Having never read the books of the apocrypha, I have a few questions;
Apocrypha - 14 Books of the Apocrypha - …
One example of this is the literalist interpretation of the Creation story. I see no problem with the concept that a “day” to God might not be 24 Earth hours, and that dinosaurs, etc., could have existed prior to man.
Index of 100+ Versions of the Scriptures - Tyndale Archive
Also, we have not lost the Apocrypha… nor is it virtually inaccessible to us today (as the entire scriptures were virtually inaccessible for the thousand years leading up to just before 1400 AD, and the onset of The Reformation and The Enlightenment). Anyone who wants a copy can easily obtain it.
Pseudepigrapha, Apocrypha and Sacred Writings
I’ve been reading up on this,i copied and pasted this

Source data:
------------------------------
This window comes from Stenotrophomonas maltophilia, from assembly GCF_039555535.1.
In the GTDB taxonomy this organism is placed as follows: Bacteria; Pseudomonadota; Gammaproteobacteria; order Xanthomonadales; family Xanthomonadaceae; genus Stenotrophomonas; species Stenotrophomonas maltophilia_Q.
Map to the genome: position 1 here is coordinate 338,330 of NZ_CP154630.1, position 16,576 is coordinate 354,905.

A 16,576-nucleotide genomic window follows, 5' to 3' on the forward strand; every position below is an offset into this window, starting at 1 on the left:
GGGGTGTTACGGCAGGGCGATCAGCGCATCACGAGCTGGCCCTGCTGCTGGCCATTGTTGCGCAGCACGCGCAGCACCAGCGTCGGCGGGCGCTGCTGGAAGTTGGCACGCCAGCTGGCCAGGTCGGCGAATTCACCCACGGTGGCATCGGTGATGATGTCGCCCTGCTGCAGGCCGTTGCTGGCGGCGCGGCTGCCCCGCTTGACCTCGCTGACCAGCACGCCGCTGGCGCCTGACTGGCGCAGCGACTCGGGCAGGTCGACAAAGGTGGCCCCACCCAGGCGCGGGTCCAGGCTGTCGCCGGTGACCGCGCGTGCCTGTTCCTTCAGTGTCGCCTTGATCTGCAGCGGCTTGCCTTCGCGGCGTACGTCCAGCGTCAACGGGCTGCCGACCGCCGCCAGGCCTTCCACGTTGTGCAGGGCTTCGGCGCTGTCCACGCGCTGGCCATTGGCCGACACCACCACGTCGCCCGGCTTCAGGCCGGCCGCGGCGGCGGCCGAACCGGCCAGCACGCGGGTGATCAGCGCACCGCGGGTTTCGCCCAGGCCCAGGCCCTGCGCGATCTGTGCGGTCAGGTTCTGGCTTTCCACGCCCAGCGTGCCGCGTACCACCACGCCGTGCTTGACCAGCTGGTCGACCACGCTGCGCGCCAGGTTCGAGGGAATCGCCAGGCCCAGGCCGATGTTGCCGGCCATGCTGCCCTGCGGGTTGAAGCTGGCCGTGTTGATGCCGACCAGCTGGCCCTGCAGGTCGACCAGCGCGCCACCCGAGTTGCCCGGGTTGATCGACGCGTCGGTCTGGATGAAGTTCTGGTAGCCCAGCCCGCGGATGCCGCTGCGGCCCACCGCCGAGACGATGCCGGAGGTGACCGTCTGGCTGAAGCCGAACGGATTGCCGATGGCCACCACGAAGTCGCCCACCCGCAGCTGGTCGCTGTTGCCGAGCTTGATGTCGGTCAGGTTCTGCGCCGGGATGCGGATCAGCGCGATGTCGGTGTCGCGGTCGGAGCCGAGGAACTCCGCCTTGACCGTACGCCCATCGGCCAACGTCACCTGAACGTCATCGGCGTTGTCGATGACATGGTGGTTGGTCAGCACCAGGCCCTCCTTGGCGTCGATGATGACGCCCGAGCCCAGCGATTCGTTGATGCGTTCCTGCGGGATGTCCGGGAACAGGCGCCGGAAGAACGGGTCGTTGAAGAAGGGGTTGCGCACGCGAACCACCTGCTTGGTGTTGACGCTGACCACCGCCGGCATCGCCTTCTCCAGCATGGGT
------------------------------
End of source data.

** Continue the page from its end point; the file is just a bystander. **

There are two major approaches towards study of, and commentary on, the Tanakh. In the Jewish community, the classical approach is religious study of the Bible, where it is assumed that the Bible is divinely inspired. Another approach is to study the Bible as a human creation. In this approach, Biblical studies can be considered as a sub-field of religious studies. The later practice, when applied to the Torah, is considered heresy by the Orthodox Jewish community. As such, much modern day Bible commentary written by non-Orthodox authors is considered forbidden by rabbis teaching in Orthodox yeshivas. Some classical rabbinic commentators, such as Abraham Ibn Ezra, Gersonides, and Maimonides, used many elements of contemporary biblical criticism, including their knowledge of history, science, and philology. Their use of historical and scientific analysis of the Bible was considered acceptable by historic Judaism due to the author’s faith commitment to the idea that God revealed the Torah to Moses on Mount Sinai.